Ash Wednesday Introduction - February 10, 2016

Personalizing the Psalms - Week 1 - February 14, 2016

SESSION 1:  Personalizing the Psalms

Praying with the Psalms is a wonderful way to express to God the many emotions we experience under various circumstances in life.  By personalizing the Psalm, we use the Psalm as a guide in helping us find the words to express what is deep in our hearts.

  • Select a Psalm that speaks to you – it might be one of your favorites or it might be one you struggle to understand.
  • Line-by-line, re-write the Psalm in your own words using images and language that are suitable to you and your current situation.
  • You may want to work on one Psalm for the entire week and then use it in your prayers or you may decide to personalize a different Psalm each day.
  • For younger children, help them find their own words or images.
  • Some people find it helpful to research an unfamiliar word or phrase before selecting their own words.
  • Remember, there’s no right or wrong way; just speak from you heart.

Ways to Pray With Prayer Beads - Week 2 - February 21, 2016

SESSION 2: Ways to Pray With Prayer Beads

  • You might say a verse of scripture or a line from your favorite song over and over as you pull each bead.

Be still and know that I am God

Be still and know that I am

Be still and know

Be still


  • School age children may find it helpful to have 4 beads

Jesus loves me

         This I know

For the Bible

Tells me so

  • You can to list things you are thankful for and thank God for each of them as you pull each bead.
  • Each bead can stand for a family member or friend.
  • You might simply pull the beads, quieting your mind.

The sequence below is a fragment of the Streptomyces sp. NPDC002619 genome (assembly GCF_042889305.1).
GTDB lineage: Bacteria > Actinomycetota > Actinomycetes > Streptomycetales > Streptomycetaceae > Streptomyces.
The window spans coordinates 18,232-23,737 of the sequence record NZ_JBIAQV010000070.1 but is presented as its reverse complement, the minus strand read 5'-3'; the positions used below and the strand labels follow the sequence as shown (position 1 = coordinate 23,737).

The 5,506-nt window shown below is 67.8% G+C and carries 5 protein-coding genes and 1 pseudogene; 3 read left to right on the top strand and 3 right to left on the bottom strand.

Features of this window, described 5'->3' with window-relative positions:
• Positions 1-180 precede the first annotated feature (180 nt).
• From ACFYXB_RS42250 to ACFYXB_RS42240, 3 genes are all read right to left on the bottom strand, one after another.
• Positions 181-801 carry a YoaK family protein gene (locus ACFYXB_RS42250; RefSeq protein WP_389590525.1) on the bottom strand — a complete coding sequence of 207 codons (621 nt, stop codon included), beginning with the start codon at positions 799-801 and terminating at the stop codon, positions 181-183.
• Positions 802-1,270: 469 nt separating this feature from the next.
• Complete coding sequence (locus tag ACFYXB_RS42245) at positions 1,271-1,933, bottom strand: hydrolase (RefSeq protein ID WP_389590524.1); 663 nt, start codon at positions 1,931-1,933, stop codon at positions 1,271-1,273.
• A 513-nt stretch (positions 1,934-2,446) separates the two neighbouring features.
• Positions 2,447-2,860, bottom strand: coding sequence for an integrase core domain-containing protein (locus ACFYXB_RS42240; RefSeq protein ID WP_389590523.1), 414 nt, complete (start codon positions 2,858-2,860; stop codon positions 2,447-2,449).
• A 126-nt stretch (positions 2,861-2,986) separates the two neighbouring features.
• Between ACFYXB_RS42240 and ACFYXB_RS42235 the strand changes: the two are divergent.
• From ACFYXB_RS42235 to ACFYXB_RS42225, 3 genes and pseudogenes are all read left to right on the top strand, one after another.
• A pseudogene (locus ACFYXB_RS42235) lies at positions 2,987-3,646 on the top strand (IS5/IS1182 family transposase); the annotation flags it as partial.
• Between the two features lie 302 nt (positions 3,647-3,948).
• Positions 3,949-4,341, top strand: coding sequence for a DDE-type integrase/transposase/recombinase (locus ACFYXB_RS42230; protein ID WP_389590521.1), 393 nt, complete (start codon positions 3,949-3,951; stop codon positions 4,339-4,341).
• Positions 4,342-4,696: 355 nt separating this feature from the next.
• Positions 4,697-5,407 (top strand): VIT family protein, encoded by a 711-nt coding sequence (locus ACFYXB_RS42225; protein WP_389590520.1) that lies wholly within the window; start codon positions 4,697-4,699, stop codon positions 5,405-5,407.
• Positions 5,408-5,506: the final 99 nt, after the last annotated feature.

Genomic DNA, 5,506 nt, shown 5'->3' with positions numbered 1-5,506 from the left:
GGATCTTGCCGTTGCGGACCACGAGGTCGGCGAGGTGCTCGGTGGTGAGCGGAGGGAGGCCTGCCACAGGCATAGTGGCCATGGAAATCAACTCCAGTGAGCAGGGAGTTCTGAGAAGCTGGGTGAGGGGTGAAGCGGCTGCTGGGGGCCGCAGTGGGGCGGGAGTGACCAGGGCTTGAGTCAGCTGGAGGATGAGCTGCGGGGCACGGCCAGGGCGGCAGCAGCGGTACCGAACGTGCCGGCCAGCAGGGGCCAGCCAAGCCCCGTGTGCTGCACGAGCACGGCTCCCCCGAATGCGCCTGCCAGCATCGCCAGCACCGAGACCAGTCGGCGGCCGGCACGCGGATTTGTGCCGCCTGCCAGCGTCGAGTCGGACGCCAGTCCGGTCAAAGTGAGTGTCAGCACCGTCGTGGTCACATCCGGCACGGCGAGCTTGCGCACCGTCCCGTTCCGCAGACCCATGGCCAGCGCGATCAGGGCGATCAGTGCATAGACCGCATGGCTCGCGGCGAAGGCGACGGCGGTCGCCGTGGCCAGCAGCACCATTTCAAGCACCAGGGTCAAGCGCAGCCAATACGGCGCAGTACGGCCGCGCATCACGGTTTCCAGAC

• You might want to pray for a situation and for guidance.

Lectio Divina - Ways to Pray - Week 3 - February 28, 2016

SESSION 3: Lectio Divina

(Latin for “Divine Reading”)

This prayer is an opportunity to pray with a scripture passage that is not about gaining scholarly knowledge but rather a time of allowing God to speak to you through the passage by going deeper within your own heart.

  • Select a scripture passage, a verse or two but no more than a paragraph.
  • Read through the scripture slowly and prayerfully listening for a word or phrase that stand out to you.  This is where the Holy Spirit is inviting you to go deeper.
  • Read through the scripture slowly and prayerfully a second time, again listening for what stands out to you. 
  • Take time to sit with this word to meditate, ponder and listen for what God is saying to you, repeating the word and letting it sink in.
  • Ask God what message or invitation is meant for you today.
  • End your session by saying a prayer of gratitude.

Listening Prayer - Ways to Pray - Week 4 - March 6, 2016

SESSION 4: Listening Prayer

The listening prayer is about paying attention to places in your everyday life where the Holy Spirit is prompting you turn, see and respond.  This requires that we slow down the chatter within our minds and observe the world around us.

Encourage school age children to pay attention to where there is a tug on their heart for another student, a teacher or staff person and then respond with a smile, a prayer, a kind word, or maybe speaking up on someone’s behalf.

Perhaps you notice someone on the street corner, in the car on a street, a co-worker or a clerk. Be open to whomever the Holy Spirit brings to your attention and then listen for God’s guidance on an appropriate way to respond.

As you go through your day, be aware of those around you.  If someone catches your attention, don’t just let it go, but offer a prayer, “handing them off, or lifting them to God’s care.”  It could be when you see a child laughing and it brought you joy…a prayer of thanks!  Or maybe you saw someone that seemed worried…a prayer of God’s presence with them.  

Practicing listening prayer can take place in everyday life, but it is often helpful to practice by taking time away to walk a labyrinth.

Labyrinth and Walking Prayer

Walking a prayer labyrinth involves 3 stages: Releasing, Receiving, and Returning. Releasing occurs as one moves toward the center of the labyrinth. During this stage, one sheds the cares and distractions of life, opening the heart and mind. Receiving (or illumination) occurs at the center of the labyrinth. This is the time to “receive what is there for you” through prayer and meditation. Returning occurs as one exits the labyrinth and involves “joining God… at work in the world.”